To enter for a chance to win a copy of this book simply post a comment regarding a favorite Christmas themed story that you've read. Personally, I think most of them are corny. This one was actually pretty good. I also enjoyed Dan Walsh's book, The Unfinished Gift. Now it's your turn. Do you have a favorite? I will chose a winner using the Randomizer program next Sunday, August 29th.
About the book:
Sarah Beachy has plenty to be joyous about as autumn leaves start to fall. She loves her job at the English bed-and-breakfast where she cooks and refreshes rooms between guests. She has a serious beau, and everyone expects an engagement soon. Why, then, would she jeopardize everything by suddenly deciding to take a trip to Cleveland to track down a brother who left the Order years ago?
Her family’s faith in God is put to the test as the holiest night of the year approaches and Sarah remains far away. Sarah’s mother, Elizabeth, has been missing her son for such a long time…will she lose her daughter to the English world as well? Or will the Beachy family receive an unexpected Christmas miracle?
My review/thoughts about the book:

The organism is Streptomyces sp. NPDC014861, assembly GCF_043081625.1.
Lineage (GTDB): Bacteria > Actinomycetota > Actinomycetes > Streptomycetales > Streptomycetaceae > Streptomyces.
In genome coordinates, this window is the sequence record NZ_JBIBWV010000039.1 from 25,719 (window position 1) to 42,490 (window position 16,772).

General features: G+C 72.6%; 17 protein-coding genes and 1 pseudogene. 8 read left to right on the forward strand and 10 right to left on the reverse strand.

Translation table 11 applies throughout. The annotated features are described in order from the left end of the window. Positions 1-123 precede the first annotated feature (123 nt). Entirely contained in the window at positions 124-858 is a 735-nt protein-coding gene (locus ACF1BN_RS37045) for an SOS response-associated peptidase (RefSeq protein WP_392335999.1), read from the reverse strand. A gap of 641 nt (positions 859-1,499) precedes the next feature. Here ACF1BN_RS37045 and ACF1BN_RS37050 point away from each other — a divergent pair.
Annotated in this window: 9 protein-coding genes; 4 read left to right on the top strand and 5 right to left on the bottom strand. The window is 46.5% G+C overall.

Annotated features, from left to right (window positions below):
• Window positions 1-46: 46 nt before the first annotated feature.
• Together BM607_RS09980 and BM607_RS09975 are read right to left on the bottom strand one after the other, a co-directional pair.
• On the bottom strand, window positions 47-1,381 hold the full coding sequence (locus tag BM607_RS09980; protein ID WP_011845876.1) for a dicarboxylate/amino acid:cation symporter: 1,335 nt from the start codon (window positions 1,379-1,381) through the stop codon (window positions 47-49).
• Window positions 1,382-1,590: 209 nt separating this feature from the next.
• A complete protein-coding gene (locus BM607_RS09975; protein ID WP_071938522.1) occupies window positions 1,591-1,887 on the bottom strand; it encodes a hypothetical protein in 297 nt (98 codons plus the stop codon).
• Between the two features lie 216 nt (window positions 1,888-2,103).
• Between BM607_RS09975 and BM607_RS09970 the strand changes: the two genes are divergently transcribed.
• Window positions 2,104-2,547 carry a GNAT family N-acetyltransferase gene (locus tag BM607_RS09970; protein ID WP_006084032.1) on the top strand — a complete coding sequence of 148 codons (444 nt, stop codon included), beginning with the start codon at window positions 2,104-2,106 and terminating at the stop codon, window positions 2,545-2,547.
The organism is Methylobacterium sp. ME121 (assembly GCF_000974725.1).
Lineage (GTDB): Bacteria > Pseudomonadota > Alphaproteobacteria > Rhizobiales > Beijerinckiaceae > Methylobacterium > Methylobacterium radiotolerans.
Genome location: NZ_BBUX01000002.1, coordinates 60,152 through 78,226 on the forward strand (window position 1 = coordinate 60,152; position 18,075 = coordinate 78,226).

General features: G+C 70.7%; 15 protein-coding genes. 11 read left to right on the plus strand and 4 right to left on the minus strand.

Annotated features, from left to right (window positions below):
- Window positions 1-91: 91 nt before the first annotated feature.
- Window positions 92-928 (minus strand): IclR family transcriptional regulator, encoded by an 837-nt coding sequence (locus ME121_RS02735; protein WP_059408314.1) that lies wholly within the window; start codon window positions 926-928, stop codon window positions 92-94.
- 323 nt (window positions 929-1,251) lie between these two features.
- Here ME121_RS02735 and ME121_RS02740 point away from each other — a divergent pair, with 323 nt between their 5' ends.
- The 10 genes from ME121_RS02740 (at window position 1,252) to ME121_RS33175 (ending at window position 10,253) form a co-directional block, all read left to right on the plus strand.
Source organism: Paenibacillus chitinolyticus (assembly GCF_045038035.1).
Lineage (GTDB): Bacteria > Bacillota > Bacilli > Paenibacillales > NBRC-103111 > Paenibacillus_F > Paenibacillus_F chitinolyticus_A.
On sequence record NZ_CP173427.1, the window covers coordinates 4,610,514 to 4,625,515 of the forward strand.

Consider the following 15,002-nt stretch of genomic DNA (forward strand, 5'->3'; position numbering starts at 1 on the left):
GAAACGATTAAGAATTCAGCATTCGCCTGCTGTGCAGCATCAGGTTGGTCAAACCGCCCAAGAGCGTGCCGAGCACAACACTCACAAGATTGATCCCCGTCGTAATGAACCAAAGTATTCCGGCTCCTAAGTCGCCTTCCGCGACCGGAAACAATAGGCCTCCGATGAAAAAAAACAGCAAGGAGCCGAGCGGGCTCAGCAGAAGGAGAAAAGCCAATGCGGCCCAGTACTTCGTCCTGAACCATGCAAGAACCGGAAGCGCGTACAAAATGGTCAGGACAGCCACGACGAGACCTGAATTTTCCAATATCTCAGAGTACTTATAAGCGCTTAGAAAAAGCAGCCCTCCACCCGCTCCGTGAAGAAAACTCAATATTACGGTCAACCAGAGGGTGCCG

This story kept my interest until the end. I am not a huge Amish fiction fan, but if the story is interesting enough it will hold my attention. This story was sweet and had some strong redemption themes. It's wasn't much different in plot than most Amish novels, but it was unique enough that I enjoyed it. It was also a fairly short story, less than half the length of most Amish novels, so the story ended quickly but with a satisfying resolution. There was also a great point that one of the characters made. You can make someone love you. They have to do that because they want to and trying to possess them isn't going to make them love you more, but less. The other theme was that a mother's love knows no bounds. Like a prodigal, one of the characters returned and the mother did exactly what that lost and hurting soul needed. She loved unconditionally like mother's usually do. That always brings healing. That was well done and made this book above average. One more note... the main character is 19 and the girl on the cover looks barely twelve, so don't mistake this book for an elementary school aged reader. It's for young teens on up.